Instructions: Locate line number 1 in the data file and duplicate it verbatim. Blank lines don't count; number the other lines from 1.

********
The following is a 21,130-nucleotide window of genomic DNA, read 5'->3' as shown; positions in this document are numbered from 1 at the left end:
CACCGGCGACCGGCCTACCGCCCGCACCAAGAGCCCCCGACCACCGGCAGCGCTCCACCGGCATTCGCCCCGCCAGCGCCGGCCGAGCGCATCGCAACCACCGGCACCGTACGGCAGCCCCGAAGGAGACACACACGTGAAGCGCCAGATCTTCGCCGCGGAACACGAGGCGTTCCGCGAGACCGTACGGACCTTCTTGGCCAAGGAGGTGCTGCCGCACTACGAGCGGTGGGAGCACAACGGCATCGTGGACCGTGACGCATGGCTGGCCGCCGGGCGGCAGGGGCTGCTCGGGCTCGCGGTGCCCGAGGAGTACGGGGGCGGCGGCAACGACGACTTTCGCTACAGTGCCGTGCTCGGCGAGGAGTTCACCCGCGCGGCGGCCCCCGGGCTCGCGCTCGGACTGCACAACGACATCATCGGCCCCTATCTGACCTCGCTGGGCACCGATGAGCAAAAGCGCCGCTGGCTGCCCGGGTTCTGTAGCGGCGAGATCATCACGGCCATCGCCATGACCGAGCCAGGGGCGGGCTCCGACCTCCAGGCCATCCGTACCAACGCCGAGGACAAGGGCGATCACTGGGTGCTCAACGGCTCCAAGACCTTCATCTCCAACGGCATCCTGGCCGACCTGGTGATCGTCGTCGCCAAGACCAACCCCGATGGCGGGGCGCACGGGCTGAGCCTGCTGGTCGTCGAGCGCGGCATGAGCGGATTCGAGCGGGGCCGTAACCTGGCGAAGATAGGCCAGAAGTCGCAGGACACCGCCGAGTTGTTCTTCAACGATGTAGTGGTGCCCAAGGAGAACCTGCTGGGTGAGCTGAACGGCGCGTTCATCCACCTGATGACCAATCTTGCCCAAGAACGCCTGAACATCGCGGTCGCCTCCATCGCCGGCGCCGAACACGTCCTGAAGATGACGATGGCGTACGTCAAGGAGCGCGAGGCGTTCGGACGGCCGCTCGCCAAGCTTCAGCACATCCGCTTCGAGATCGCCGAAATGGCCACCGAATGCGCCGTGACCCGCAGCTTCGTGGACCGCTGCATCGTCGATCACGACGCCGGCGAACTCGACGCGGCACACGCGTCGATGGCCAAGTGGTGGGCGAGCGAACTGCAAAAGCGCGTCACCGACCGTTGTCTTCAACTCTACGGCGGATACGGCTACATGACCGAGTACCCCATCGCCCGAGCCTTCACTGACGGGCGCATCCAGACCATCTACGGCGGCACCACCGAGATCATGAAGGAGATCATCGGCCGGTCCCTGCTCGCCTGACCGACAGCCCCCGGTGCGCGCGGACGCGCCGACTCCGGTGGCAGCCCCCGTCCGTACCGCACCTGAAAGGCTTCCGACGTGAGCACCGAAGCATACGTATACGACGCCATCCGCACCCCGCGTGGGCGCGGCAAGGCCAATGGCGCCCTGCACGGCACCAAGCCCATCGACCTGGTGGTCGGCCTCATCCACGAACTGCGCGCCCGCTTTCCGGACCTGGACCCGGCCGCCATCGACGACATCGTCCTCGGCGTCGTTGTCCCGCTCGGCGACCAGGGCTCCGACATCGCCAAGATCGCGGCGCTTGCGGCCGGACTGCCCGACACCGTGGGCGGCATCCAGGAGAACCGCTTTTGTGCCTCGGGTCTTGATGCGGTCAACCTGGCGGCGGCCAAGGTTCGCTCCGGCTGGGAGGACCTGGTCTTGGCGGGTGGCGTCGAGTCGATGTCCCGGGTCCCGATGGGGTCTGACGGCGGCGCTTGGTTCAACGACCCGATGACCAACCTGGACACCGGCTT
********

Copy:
The following is a 21,130-nucleotide window of genomic DNA, read 5'->3' as shown; positions in this document are numbered from 1 at the left end: